add a capacitor to location ELC28 on the K7V board. This will help stabilize the D+ board, when using large size ram modules and/or with higher speed cpu chips. The ELC28 area is located behind the right rear corner of Dimm Socket # 3, next to the right side locking clip. You will see a white 3/4" circle outline where the cap gets installed. Negative lead of this cap points into the center of the D+ board. Value of the cap is 1500mfd-10volt. I use a Panasonic part obtained from Digi-Key Electronics. It is a perfect physical fit on the K7V board. I have used 1000mfd-10volt caps before, without problems, although the larger 1500mfd parts allow for higher FSB overclocks on some D+ boards. If you have a large HS/Fan unit, you may need to angle it away from the socket to allow for clearance around the socket. I use the Spire WhisperRock IV heatsink/fan and it doesn't interfere with the Panasonic 1500mfd part. Newegg sells the Spire for about $15.00; it can be used with any XP/mobile cpu chip and it's very quiet.
    With a mobile chip running around 2200mhz, your cpu temps should be near 45c with this unit.

    Next, cap C130 needs to be removed from the D+ board. Removing this part will allow the board's voltage regulator to drop down to the correct Vcore value (1.65V) required by the Tbred cpu chips. This is a VERY small surface mounted device and a magnifying glass helps here. Once removed, the part can be discarded as it is no longer needed. Non TBRED chips WILL still function normally on a modified D+ board; this part only affects the regulator's ability to supply a lower Vcore value. Older TBird and Palomino chips require a higher Vcore level and are NOT affected by removing this part. When using a mobile cpu chip, your default vcore will be 1.57V after the mods.

    Here is a list of steps I follow when I perform these mods:

    1. Flash bios to 2BA8 with your original cpu chip still installed. Confirm the flash was OK and
    the board is working normally.
    2. Remove the Dragon Plus board from the case. Once removed, figure about 20-30 minutes
    to perform these mods.
    3. Add the ELC28 cap. Remember, install with the negative lead facing into the boards
    center. If you install this part backwards, you may hear a small explosion when you
    reapply power to the board. You have been warned!
    The 2 mounting holes will need to be cleaned of factory solder to install this part. This
    part of the mod has been described as a pain in the a$$ by many people. The best
    technique I have found for cleaning out the holes has been to put the hot iron tip on
    one side of the board and use a hand held solder sucker on the opposite side of the
    board. The solder wick/braid method doesn't work well here. It helps to have a second
    set of hands available to hold the board in position while doing this. A can of pressurized
    air duster also works to blow out the melted solder. Just be careful that the solder
    doesn't splash onto adjacent board traces. One person I know used a Shopvac to suck
    out the melted solder.
    4. Unsolder cap C130. NOTE: some people have removed this part by cutting it out with a
    small sharp pair of electronic diagonal cutters. Be careful you don't cut any board
    traces. Mods Done!
    5. Install new Tbred/Mobile cpu, CLEAR CMOS, and reinstall the board in the case. NOTE:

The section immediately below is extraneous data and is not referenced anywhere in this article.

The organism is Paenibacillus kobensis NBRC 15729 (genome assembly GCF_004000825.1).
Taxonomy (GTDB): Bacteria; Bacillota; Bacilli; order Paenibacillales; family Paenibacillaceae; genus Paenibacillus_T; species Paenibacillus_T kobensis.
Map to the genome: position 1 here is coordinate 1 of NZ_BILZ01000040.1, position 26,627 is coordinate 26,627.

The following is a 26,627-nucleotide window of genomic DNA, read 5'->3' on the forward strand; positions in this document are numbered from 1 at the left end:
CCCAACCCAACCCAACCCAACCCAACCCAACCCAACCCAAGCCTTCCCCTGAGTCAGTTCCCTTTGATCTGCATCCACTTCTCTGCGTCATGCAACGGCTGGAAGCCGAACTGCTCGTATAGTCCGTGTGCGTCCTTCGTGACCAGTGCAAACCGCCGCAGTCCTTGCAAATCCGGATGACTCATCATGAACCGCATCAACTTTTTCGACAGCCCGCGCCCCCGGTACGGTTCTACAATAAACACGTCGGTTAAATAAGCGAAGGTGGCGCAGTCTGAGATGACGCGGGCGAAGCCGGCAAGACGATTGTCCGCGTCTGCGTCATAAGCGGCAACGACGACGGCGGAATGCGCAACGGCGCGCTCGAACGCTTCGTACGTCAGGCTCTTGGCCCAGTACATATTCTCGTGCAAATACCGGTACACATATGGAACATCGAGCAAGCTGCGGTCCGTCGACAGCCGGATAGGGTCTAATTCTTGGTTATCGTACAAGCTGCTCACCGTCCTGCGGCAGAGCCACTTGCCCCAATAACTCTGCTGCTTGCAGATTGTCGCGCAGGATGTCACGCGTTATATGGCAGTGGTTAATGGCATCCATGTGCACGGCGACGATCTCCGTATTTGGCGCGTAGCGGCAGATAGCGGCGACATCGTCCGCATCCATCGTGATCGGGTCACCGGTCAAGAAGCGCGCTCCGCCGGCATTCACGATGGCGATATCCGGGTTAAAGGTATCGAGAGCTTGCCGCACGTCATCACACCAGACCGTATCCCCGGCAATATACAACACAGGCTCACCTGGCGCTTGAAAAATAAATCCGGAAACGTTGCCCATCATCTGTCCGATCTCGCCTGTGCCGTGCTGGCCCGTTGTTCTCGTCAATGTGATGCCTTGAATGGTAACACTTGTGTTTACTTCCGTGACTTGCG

when using bios versions 2BA8 or 9, you MUST clear the cmos (JP5 with power removed)
    after EVERY cpu change, or the board will not beep or post when power is reapplied.
    This is a function of these bios versions that allow the board to determine what
    multiplier set (low or high) to apply at startup.
    Again, if don't clear your cmos when swapping cpu chips, the board will do nothing and
    appear to be dead on the next power-on cycle.

    NOTE: Soyo's release of bios version 2BA9 had many people thinking that it would finally allow for Tbred chips to be used with the K7V boards. This is not the case; so why the new release? Soyo did produce 1 last run of D+ boards around April of 2002. These later boards do have the C130 mod already performed, so the Tbred chips WILL function in these boards with bios 2BA9. The ELC28 cap was NOT installed on any of these later boards so you will still need to add this cap to use the higher speed cpu chips. This cap was not installed by Soyo because they never intended to support chips rated higher than the 2600+. The CPUID table in bios version 2BA9 adds support for 2600+ cpu chips max. Chips rated higher than a 2600 will only be displayed as a 2600 on the post screen, but the actual cpu speed in MHZ will still be shown correctly and run fine. The following information will be seen on the post screen during boot up when using bios version 2BA8 or 2BA9:
    TBred A version chips = 0680 -- TBred B version chips = 0681 -- Barton chips = 06A0
    Mobile cpu chips will also display 06A0 since they are based on the Barton core.

    Many people think that since the Dragon Plus board will be out of the case to work on, this would be a good time to perform some additional upgrades ( hard drives, ram, video cards etc ).While this is a reasonable assumption, I would caution against doing this. The simple reason is that the less changes you make, the easier it will be for you to troubleshoot if something goes wrong. Do the mods, install all your original hardware, and check to make sure the system is running OK. Once your satisfied with the system, then start to upgrade the other hardware. Too many changes at once can lead to frustration.

    For those who can't locate a 1000 or 1500mfd- 10V cap locally, one can be purchased here:
    Digi-Key Electronics
    701 Brooks Ave South
    Thief River Falls, MN. USA 56701
    phone # 1-800-344-4539
    When you get to the above search link, just type in the part number.
    (1) Panasonic 105c Radial Lead Low Impedance 1500mfd-10volt cap part# P10228-ND $.85

    Good luck, and if your not sure about something, post in the long D+ thread and I will try to provide more info.
    Last edited by andyc52; 03-01-2010 at 04:20 PM.

    (2) GA-990FXA-UD3
    (1) GA-990FXA-UD5
    (3) AMD FX8350 CPU's @4.5GHZ